Writing the Rhetoric
This chapter is the counterpart of the one on delivery. There, the focus was on how Roosevelt used voice and gestures to communicate his speeches; here, the inquiry is how he composed the words. To the extent possible, this chapter attempts to shape FDR's theory of presidential rhetoric.
As a point of departure, it is illuminating to compare contemporary speakers of FDR's era. On the newsreels and radio and in person, Father Charles Coughlin, Senator Huey Long, and Fuehrer Adolph Hitler had in common with President Roosevelt the ability to electrify their audiences primarily with their forceful deliveries. Devoid of a live dynamism, however, Coughlin's, Long's, and Hitler's speeches lost considerable voltage on the printed page. Roosevelt's did not. Neither did the speaker's whose oratorical career was similar to FDR's--the Reverend Harry Emerson Fosdick. As a famed preacher at Riverside Church in New York City, whose National Vespers radio program reached millions from 1927 to 1946, Fosdick composed his sermons to be delivered from the pulpit and to be read, with little or no editing, in his nineteen books of collected sermons published during this era. At the highest pinnacle of artistic achievement, which Fosdick and FDR attained, good written and oral style meld. Thus, Fosdick's books of sermons and FDR's texts of speeches in the newspapers were not dependent for effect only on delivery. David Halberstam observed that FDR's "speeches were scripted not to be read in the newspapers but to be heard aloud. He is correct by half. 1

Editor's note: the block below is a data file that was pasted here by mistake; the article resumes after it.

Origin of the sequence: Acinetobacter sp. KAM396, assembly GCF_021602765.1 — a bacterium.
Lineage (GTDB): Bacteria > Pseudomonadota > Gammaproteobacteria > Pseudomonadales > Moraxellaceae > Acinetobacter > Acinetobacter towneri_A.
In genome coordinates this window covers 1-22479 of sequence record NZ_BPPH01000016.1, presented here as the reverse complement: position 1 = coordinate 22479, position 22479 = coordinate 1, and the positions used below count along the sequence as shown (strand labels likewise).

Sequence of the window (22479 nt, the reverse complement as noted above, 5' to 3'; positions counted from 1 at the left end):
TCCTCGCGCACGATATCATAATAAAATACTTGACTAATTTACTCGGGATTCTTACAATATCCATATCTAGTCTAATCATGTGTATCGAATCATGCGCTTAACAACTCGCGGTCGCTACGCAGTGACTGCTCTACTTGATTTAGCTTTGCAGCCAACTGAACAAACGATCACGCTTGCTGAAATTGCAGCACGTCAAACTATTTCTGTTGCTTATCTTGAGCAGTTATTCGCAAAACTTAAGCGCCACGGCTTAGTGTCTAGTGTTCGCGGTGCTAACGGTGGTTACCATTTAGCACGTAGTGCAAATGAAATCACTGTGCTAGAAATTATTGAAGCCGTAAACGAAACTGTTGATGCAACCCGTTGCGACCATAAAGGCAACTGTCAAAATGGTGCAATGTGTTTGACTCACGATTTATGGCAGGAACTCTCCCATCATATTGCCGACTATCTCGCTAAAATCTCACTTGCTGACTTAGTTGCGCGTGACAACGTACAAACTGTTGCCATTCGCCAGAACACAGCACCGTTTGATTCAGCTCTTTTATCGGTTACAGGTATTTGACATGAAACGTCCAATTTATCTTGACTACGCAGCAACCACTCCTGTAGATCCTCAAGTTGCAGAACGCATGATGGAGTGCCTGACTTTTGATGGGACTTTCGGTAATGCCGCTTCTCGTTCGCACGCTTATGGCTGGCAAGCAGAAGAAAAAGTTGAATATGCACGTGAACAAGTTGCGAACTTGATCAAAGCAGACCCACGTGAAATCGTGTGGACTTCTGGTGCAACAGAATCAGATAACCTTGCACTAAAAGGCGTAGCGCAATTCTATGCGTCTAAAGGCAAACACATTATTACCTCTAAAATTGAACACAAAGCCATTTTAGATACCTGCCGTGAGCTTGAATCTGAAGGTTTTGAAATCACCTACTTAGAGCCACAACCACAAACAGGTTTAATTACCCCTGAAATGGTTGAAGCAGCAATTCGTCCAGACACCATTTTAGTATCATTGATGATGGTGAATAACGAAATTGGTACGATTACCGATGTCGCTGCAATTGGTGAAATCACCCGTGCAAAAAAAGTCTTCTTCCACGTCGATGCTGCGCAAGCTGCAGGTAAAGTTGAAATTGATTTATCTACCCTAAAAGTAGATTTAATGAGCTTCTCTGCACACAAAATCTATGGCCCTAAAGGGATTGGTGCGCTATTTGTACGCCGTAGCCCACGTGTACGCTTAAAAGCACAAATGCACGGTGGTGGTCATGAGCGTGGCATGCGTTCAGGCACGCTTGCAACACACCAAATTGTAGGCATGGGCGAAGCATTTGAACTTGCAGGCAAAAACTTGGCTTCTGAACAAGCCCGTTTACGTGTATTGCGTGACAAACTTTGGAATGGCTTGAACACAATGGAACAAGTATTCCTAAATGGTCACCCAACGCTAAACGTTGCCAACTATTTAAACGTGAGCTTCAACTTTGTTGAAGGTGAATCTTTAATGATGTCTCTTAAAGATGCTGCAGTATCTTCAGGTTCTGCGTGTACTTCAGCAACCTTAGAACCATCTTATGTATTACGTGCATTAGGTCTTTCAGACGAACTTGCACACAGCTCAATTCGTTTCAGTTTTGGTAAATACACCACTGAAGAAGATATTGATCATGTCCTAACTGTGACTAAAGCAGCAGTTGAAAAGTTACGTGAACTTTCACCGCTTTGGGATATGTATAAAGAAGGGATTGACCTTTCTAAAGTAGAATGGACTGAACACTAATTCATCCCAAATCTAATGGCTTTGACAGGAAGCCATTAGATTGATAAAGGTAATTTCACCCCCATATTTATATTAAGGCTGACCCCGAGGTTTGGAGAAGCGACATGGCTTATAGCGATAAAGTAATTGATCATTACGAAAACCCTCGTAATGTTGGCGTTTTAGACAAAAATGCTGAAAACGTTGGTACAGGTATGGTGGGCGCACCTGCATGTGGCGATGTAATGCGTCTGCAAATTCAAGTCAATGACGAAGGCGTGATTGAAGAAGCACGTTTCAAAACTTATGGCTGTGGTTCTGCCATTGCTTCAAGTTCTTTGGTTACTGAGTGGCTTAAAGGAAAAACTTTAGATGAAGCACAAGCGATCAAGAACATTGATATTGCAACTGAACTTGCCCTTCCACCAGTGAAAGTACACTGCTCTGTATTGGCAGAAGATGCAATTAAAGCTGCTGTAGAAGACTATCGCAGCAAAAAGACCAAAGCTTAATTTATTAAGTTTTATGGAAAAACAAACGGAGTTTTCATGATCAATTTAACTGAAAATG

First, Roosevelt recognized the requirements of a president to be distant but not detached, apart but not aloof. Verbally, he achieved that posture by selecting language that was a cut above ordinary parlance but not haute couture. Time